This is a repurposed episode of The Podcast Reporter, where the original podcast episode was published on 4May2020. The reason we submit this for repurposing is that the subject is very heated now in conversation and action in the podosphere, with the Chinese virus-crisis now simmering down in the US — and with people now interested in both podcast networks and membership sites.
Repurposed episode 407:
In this episode of podcastreporter.com, we focus on the question of whether to join or even start your own Podcast Network. This theme came to me from a couple of recent episodes from Evo Terra in his Podcast Pontifications show, as well as Daniel J Lewis in his show, The Audacity to Podcast.
If your passion for podcasting has grown such that you want to join or even create your own podcast network, perhaps you should listen to the questions asked by Evo Terra, as well as listen to the experiences (the good, the bad and the ugly) from Daniel J Lewis (who did shut down his own podcast network that he started years ago).
My own experiences with podcast networks
Now, I have had experiences with the thought of joining a podcast network. In 2006 and 2007, I dipped my toes into the waters of joining what looked like a growing podcast network at Podango (this was the podcast company that had acquired Gigavox, the firm that created the Levelator in 2006). I wanted to be a part of what was called a “podcast station” (which was the category or genres of podcasts) called the Business Station. I wanted to include my flagship podcast at the time, Struggling Entrepreneur. And the sharing, the community and the financial benefits all seemed like a great beginning. However, I did have second thoughts about letting someone else run my show and own my RSS feed and content. So I decided NOT to join and just kept being on my own. And, by the way, I do not regret that decision, as Podango later went out of business in another year or two.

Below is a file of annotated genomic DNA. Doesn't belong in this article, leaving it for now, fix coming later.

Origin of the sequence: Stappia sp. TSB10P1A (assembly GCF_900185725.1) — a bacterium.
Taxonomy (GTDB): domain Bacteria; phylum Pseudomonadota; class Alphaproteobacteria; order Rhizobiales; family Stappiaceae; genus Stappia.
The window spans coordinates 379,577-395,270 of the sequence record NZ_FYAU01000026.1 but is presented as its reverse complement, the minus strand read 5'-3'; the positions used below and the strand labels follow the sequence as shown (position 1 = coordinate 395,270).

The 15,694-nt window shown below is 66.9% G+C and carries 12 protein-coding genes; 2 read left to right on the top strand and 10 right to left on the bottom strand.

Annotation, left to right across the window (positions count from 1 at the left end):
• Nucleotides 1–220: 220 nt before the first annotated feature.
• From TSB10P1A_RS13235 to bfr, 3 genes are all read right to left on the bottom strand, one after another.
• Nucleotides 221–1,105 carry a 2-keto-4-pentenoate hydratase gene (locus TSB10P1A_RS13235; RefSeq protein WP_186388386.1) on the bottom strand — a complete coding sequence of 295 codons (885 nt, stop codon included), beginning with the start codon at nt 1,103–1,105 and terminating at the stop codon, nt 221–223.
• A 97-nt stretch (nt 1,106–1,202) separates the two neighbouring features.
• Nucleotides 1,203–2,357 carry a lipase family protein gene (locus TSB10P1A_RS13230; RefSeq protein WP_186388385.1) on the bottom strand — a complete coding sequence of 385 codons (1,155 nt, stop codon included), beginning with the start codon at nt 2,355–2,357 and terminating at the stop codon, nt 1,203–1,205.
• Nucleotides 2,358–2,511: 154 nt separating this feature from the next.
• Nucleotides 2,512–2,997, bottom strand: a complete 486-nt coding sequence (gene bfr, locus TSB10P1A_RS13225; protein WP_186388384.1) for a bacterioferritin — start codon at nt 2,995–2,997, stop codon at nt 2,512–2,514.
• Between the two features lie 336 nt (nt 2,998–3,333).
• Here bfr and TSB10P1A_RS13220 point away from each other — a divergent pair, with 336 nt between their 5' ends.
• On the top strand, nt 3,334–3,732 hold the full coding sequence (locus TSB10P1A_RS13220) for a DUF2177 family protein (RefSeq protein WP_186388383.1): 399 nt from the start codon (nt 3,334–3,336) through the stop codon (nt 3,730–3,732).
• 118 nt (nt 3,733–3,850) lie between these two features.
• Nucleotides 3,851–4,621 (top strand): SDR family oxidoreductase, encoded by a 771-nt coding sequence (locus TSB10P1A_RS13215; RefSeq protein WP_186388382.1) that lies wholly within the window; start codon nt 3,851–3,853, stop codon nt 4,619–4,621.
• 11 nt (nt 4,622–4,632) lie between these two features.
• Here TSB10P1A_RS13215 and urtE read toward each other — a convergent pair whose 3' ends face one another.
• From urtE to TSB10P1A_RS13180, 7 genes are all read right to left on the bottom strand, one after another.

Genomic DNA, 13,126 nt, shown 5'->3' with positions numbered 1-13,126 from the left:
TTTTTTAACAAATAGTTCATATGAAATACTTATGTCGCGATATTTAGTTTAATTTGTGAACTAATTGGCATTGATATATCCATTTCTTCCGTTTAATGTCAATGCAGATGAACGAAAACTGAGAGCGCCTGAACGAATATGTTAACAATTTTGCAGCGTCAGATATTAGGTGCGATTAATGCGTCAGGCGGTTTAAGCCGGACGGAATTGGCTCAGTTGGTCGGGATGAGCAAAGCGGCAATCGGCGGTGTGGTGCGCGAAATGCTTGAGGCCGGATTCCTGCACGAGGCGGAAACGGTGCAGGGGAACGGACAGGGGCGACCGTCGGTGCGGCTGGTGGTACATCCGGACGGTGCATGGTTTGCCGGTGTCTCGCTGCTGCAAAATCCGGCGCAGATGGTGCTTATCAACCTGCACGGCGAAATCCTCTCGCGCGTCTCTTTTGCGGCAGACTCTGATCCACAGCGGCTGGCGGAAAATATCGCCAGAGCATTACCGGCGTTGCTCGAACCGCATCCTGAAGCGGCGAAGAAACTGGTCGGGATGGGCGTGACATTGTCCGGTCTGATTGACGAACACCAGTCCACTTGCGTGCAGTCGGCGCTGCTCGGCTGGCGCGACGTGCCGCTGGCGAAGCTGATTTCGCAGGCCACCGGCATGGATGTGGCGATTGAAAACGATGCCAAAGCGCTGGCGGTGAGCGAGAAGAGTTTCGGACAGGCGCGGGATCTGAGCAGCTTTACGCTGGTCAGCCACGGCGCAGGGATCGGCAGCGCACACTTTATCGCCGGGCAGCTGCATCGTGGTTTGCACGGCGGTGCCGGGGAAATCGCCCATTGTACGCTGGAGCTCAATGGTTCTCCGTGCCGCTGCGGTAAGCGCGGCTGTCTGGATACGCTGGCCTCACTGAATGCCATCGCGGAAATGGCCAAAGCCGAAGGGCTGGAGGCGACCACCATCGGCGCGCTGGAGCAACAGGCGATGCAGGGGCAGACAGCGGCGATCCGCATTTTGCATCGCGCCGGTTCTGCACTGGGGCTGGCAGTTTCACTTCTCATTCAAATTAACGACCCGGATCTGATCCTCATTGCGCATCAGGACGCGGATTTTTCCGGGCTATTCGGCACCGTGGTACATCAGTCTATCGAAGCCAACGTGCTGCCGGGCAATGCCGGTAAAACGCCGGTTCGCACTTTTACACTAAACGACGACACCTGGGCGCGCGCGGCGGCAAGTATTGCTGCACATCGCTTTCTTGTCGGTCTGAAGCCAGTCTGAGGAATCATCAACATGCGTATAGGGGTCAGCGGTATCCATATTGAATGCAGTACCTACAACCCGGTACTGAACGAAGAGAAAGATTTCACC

Then, in 2007, the podcast network bug bit me again. This time, I wanted to start a podcast network which I had temporarily called the “Content Creator and podcaster network.” This was going to be basically a membership site with 4 founders — one for the technical side of podcasting; another for the financial side of startups and podcasting; another for the marketing side of podcasting and its promotion; and my contribution, the personal productivity side of creating content and podcasts.
For this membership site, we even had a meeting which I had called. And I used the prior method of getting buy-in and commitment and dialog used by Tim Bourquin when he had founded the Podcast and Portable Media Expo in 2005. That is, I invited everyone to join me personally (at my expense for travel, lodging and meals) for a couple of days in Austin, Texas, so that we could discuss all day the creation of this membership site which would then create the network shortly after launch. In fact, we even had an attorney, who was himself a podcaster, join us via Skype to get the details of the contract which he would create for all of us to agree and sign as a commitment. Well, that meeting gave me an indication of how much CONTROL and OWNERSHIP and FINANCIAL EXPECTATION that podcasters desired. As a result, I saw that this arrangement would not suit all the parties involved — what seemed like an exciting discussion and proposal went down in flames when “the devil is in the details.” So we never gave the green light to create the contract (with legal fees of $1300 in those days), and we disbanded the idea. And the survivors were only two of us who started another podcast based on Finance for Startups (which has since podfaded).
What was obvious to me at that time, after some pre-investment expenses and time, was that podcasters were too much desirous of control and ownership of the direction. And this is only natural, since podcasting at that time was individually run, owned and managed by the solo podcaster. And these people were not used to SHARING any intellectual property or revenue with others, especially under contract.
So the notion of a podcast network or membership site was erased from my mind as a creator — and maybe one day I might join one already in session.
The 2 recent episodes about podcast networks
In a recent episode by Evo Terra in his show called Podcast Pontifications, the title of his script and audio episode was “Should you join or form a podcast network?”